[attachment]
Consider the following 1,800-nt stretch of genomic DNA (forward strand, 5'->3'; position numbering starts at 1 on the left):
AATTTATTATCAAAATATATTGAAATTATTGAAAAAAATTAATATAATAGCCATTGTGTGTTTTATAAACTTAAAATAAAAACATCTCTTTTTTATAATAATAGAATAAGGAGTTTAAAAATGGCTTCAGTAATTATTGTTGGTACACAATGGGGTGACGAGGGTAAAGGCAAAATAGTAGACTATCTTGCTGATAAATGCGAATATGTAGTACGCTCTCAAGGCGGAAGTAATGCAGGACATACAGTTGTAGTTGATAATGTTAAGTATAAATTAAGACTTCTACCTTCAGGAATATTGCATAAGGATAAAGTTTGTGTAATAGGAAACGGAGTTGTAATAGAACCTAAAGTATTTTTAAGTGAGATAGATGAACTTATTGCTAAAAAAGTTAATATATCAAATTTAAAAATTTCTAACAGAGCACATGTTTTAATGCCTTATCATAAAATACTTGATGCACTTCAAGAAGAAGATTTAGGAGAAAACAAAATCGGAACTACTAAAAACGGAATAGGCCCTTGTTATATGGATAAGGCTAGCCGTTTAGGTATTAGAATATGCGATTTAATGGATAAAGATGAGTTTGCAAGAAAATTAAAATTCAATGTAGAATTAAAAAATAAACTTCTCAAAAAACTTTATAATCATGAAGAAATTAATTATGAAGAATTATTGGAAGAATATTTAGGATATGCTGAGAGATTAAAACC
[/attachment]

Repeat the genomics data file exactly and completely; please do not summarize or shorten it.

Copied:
Consider the following 1,800-nt stretch of genomic DNA (forward strand, 5'->3'; position numbering starts at 1 on the left):
AATTTATTATCAAAATATATTGAAATTATTGAAAAAAATTAATATAATAGCCATTGTGTGTTTTATAAACTTAAAATAAAAACATCTCTTTTTTATAATAATAGAATAAGGAGTTTAAAAATGGCTTCAGTAATTATTGTTGGTACACAATGGGGTGACGAGGGTAAAGGCAAAATAGTAGACTATCTTGCTGATAAATGCGAATATGTAGTACGCTCTCAAGGCGGAAGTAATGCAGGACATACAGTTGTAGTTGATAATGTTAAGTATAAATTAAGACTTCTACCTTCAGGAATATTGCATAAGGATAAAGTTTGTGTAATAGGAAACGGAGTTGTAATAGAACCTAAAGTATTTTTAAGTGAGATAGATGAACTTATTGCTAAAAAAGTTAATATATCAAATTTAAAAATTTCTAACAGAGCACATGTTTTAATGCCTTATCATAAAATACTTGATGCACTTCAAGAAGAAGATTTAGGAGAAAACAAAATCGGAACTACTAAAAACGGAATAGGCCCTTGTTATATGGATAAGGCTAGCCGTTTAGGTATTAGAATATGCGATTTAATGGATAAAGATGAGTTTGCAAGAAAATTAAAATTCAATGTAGAATTAAAAAATAAACTTCTCAAAAAACTTTATAATCATGAAGAAATTAATTATGAAGAATTATTGGAAGAATATTTAGGATATGCTGAGAGATTAAAACC